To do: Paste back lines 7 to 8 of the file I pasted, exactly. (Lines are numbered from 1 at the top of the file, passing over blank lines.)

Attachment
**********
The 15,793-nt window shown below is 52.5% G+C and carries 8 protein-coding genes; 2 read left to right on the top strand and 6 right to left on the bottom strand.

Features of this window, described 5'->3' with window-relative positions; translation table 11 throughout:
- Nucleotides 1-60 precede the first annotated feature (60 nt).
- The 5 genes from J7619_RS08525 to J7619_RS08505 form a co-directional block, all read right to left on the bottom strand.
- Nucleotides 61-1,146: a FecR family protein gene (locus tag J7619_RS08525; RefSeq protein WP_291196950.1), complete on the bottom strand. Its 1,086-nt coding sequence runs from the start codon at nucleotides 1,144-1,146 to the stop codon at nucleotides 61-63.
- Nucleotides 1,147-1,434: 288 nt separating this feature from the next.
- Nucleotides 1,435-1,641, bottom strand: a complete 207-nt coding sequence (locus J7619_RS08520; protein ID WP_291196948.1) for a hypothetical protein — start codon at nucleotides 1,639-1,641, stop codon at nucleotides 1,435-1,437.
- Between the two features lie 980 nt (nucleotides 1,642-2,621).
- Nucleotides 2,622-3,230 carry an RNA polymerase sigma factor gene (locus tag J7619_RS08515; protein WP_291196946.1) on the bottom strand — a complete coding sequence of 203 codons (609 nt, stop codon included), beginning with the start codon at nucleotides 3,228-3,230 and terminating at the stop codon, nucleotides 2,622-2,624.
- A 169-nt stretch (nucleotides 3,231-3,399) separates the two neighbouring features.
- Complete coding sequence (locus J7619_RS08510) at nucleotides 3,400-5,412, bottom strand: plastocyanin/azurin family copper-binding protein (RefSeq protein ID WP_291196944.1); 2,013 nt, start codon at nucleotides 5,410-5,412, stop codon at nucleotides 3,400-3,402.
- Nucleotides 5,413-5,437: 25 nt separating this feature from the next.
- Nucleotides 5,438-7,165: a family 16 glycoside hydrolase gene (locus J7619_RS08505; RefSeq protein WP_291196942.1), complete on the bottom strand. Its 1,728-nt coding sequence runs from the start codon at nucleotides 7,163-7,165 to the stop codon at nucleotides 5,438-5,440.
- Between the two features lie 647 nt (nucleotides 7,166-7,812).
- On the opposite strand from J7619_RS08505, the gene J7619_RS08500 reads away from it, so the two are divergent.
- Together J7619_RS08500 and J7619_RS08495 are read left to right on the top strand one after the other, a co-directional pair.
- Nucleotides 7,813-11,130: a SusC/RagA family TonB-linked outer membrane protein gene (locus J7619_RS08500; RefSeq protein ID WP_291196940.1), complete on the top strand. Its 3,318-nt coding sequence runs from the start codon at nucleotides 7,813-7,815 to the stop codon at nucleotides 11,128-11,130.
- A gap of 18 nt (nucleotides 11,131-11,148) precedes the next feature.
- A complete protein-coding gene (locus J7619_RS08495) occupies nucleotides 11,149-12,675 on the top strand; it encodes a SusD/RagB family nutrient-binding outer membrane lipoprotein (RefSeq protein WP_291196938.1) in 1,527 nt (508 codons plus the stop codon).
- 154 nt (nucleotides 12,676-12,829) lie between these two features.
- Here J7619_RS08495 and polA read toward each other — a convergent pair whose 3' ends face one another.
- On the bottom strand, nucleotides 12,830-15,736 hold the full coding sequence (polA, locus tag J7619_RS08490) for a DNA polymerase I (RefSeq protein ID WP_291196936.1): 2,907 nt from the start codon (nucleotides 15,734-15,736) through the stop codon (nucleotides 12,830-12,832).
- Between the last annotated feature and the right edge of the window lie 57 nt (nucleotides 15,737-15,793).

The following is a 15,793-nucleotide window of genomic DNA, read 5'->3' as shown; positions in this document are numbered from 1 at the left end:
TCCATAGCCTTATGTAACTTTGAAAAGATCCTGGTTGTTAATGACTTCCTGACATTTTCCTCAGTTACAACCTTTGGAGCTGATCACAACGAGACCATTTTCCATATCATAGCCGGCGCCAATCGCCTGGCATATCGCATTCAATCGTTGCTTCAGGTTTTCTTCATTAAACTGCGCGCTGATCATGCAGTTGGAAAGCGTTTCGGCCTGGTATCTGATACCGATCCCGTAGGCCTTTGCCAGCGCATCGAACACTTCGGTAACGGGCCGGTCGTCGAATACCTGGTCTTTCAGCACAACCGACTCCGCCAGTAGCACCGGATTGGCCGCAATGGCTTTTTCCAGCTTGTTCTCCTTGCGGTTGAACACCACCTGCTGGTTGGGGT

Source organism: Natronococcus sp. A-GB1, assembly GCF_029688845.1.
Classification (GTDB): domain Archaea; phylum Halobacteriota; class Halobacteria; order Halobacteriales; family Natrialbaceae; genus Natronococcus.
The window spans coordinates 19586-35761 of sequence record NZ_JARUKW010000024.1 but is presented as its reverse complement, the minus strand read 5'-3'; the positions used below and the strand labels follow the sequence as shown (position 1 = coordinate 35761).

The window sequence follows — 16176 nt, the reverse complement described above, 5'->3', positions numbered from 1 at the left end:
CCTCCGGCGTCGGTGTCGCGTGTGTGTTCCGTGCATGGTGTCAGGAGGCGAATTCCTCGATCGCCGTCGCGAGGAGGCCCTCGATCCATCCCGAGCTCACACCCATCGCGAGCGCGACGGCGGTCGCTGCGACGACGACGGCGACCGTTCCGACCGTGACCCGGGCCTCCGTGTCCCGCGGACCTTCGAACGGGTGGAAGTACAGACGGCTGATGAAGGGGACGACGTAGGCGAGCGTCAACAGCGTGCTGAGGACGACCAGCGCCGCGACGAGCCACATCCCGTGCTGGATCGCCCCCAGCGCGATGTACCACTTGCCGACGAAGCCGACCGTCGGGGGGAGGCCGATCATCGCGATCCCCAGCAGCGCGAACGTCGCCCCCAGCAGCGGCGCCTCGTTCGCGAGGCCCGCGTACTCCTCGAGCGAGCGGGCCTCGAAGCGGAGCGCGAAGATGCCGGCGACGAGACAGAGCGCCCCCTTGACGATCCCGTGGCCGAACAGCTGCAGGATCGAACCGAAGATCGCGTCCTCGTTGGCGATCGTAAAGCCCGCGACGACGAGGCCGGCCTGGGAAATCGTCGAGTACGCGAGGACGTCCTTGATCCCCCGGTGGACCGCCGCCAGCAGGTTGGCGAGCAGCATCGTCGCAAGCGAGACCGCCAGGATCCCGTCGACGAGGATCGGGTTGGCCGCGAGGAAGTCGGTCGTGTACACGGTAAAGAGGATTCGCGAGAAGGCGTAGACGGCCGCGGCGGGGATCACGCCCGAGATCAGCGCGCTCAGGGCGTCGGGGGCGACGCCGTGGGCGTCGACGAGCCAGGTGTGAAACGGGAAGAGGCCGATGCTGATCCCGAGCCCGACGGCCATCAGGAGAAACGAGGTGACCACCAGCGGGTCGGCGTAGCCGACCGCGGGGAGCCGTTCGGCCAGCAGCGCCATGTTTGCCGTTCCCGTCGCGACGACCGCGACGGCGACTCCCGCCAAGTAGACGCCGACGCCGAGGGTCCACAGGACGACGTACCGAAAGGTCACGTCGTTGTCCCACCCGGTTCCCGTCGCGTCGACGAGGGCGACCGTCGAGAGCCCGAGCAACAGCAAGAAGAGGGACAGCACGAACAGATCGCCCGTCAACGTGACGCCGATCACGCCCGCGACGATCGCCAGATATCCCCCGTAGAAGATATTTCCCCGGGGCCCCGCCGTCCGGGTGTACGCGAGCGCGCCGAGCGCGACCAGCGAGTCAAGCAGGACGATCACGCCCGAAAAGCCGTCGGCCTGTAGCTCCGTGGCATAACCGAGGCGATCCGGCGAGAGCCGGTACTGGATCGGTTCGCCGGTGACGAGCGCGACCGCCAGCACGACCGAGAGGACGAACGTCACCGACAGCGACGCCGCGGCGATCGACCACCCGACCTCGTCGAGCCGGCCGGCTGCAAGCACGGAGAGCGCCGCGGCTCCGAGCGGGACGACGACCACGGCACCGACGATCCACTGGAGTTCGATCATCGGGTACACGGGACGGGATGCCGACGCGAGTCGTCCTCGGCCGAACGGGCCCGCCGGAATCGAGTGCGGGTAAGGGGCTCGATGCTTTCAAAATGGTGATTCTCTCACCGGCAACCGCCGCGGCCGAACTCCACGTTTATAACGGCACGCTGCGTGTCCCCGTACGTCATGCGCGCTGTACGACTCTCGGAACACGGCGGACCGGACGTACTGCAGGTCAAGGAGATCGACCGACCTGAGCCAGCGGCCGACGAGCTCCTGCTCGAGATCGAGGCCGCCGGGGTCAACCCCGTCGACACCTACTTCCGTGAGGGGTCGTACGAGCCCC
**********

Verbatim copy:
- Nucleotides 1,435-1,641, bottom strand: a complete 207-nt coding sequence (locus J7619_RS08520; protein ID WP_291196948.1) for a hypothetical protein — start codon at nucleotides 1,639-1,641, stop codon at nucleotides 1,435-1,437.
- Between the two features lie 980 nt (nucleotides 1,642-2,621).